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Derbyshire based artist James Machin, better known as Grawl!x creates dream-pop music likened to that of Animal Collective or Panda Bear.

And associating with heavyweight names as those comes with it’s expectations. However Aye! (which releases May 28th) and features vocals and instrumentation by Haiku Salut, doesn’t fall far from these comparisons.

Standout tracks like Pando, Destination and Gumtion showcase the warm radiance, sonic depth, and overall effervescence of an album recorded over months of disjointed sessions in various bedrooms and spaces. James’ underlying themes may tackle rather heavy subjects of grief, passing of life and spiritual divides, but the end product is something much lighter and optmisitic than that – highlighting Machin’s inner contradicitions.

In the run up to the release of Aye! we have been provided with an exclusive premiere of Dearth, taken from Aye!. We also took some time to talk with James to find out more about his release.

This album had been recorded over months in various spaces.  What made you decide to go for that DIY approach?

Hello! A combination of necessity & fun-times. Obviously these days one doesn’t have to be in a studio to make a decent sounding record. (Although most of it was done at Snug; a fine establishment incidentally). Sessions tended to be a tad sporadic & if there were occasions of getting an idea together, I just did that elsewhere & popped it in the studio when we were next in. It felt quite emancipating I don’t mind telling you.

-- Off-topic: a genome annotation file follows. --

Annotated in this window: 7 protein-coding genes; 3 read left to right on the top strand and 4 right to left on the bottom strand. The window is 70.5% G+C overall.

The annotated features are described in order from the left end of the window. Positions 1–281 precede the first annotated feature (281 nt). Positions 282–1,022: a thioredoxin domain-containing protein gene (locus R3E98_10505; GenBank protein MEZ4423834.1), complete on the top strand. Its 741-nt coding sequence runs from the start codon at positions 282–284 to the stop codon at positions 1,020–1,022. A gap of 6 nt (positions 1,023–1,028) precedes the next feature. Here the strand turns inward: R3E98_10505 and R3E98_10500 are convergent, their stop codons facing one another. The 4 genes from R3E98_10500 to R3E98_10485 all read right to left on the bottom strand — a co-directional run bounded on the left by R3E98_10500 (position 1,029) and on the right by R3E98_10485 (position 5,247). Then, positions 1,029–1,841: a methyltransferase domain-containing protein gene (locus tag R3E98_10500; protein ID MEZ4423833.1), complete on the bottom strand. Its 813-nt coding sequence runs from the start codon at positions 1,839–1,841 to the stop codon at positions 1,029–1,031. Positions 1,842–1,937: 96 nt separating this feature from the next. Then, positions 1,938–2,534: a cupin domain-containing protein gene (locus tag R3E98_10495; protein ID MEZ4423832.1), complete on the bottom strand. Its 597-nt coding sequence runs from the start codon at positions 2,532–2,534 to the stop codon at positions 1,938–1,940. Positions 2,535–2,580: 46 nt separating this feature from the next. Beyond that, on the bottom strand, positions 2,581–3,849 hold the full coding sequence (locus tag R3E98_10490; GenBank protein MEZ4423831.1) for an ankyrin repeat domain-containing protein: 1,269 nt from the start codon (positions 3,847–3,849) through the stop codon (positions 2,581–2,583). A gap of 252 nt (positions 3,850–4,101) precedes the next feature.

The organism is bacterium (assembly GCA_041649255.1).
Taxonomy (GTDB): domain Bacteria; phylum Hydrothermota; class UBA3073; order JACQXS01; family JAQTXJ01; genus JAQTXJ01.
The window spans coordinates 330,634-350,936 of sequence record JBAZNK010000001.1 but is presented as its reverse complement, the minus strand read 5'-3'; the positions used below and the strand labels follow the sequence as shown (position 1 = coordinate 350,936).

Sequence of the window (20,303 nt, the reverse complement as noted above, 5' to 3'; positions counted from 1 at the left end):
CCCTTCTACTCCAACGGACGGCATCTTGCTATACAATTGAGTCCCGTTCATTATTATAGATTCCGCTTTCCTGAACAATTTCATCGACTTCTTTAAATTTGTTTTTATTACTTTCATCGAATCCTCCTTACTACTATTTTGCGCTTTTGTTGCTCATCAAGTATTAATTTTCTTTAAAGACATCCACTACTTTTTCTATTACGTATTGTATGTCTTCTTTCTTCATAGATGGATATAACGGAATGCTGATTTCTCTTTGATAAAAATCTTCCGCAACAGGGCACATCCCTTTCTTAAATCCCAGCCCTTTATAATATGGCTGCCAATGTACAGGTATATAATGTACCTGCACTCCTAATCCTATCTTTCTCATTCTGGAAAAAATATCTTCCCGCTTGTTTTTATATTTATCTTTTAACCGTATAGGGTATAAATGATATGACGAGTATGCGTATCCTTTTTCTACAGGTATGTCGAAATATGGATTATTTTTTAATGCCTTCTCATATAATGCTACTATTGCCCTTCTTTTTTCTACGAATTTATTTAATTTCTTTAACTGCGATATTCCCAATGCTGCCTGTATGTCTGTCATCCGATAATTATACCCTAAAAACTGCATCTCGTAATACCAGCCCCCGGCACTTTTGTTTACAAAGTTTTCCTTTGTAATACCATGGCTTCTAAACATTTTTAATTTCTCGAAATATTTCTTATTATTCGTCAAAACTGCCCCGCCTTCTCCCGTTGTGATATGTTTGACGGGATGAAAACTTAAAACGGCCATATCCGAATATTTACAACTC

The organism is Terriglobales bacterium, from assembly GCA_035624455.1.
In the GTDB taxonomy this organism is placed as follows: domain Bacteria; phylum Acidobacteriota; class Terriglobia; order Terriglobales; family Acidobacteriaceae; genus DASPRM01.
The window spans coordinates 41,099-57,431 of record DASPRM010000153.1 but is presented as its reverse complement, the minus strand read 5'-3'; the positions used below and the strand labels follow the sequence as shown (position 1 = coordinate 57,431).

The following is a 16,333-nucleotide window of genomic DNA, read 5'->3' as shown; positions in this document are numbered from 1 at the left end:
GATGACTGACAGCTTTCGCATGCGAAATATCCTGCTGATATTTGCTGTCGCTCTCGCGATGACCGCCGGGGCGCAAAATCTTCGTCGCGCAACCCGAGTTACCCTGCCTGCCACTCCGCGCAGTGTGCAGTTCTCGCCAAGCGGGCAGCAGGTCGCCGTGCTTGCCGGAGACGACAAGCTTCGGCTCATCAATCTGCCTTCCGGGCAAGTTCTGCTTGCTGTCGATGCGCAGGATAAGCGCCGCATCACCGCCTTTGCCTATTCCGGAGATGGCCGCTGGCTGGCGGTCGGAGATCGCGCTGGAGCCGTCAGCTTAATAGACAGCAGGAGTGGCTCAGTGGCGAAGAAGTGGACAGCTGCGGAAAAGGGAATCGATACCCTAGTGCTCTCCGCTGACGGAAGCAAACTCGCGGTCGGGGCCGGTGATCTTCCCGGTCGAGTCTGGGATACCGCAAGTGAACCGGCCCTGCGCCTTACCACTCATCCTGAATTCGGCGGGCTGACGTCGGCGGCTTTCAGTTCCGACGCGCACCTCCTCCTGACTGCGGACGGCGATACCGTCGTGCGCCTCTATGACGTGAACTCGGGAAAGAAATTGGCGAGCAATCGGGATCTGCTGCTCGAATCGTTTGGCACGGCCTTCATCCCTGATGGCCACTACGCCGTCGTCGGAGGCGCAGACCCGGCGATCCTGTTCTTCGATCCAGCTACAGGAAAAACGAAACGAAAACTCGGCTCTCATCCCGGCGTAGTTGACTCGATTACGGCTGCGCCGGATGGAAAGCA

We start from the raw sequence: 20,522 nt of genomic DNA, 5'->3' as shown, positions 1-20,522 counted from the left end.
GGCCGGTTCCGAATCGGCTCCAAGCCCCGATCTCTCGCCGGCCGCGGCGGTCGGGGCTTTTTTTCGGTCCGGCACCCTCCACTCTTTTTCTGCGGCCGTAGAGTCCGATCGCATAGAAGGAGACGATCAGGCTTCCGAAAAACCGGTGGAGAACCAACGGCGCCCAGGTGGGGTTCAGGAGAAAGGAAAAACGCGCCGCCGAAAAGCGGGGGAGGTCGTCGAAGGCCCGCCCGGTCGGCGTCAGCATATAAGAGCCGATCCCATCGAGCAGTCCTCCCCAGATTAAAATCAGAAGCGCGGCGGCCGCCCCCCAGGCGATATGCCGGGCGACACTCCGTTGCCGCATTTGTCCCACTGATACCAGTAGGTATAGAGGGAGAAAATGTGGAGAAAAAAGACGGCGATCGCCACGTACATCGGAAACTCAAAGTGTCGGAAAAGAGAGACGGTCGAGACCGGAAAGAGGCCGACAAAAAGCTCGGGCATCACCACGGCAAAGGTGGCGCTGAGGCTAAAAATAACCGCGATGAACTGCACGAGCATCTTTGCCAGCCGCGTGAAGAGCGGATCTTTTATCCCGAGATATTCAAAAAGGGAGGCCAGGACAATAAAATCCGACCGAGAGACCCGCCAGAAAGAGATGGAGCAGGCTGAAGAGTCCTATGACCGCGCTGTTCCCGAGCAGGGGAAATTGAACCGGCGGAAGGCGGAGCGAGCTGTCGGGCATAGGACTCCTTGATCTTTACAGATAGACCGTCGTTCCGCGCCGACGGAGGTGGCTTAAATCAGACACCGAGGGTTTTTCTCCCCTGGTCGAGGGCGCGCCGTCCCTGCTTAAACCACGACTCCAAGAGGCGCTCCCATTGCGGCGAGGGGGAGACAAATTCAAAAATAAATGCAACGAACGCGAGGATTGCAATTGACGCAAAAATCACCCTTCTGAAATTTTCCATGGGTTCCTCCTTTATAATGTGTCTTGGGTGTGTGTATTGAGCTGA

Aye! (is the second album in a trilogy) exploring the final stage of the Kubler-model of grief – acceptance. Are you able to offer an insight into what made you decide to choose this theme?

My first record was called ‘Good Grief’ so at the time of writing that, I started to do a little reading on the subject & found it difficult to avoid the rather influential concept of the Kubler Ross model when dealing with the overall subject matter of generalised bereavement. (Especially if you watch a lot of sitcoms.) Once I realised the songs on the new record fit the pattern of acceptance; seemed like a good idea to continue to its logical conclusion.

Through making this album, how has it influenced your ability to accept certain truths?

Well I find it’s hard to know whether one learns anything really. Though I suppose addressing that, accepting things is not such a bad thing via making a record it can’t help but influence you to a degree.

You also have this connection with the Church. Was the Church a symbol for the type of grief you may have been dealing with?

Not particularly. As it happens, I’m an atheist so I don’t tend to associate Churches with that kind of emotionality, though of course I am aware of those connotations. Churches for me are more places of architectural beauty to be appreciated & where one can sit & have a ponder. Just perfect settings for music I find. Particularly music that doesn’t suffer from being suffocated in reverb!

What has been your favourite church to play in?

Tough choice. Union Chapel has one of the most imposing circular stained windows I’ve ever seen. The sound was great too. Though, for personal reasons Breedon-on-the-Hill is probably my favourite.

On rather heavy themes, you ended up creating something rather playful, warm and light. What was your intention in doing this?

I’m afraid it was a bit. Originally, I’d intended it to be a much more upbeat affair & then almost without releasing it, I found myself with all these slightly foreboding lyrical themes. This thankfully fit very well in the theme I was going for of being very outgoing & extrovert while ones inner monologue is in a deep spiral of unhealthy thinking.

What is next for you?

Next is to pop the album out on 28th May, hopefully followed by a short tour & then it’s onto our next record. More to follow. Thank you! xxxxxx

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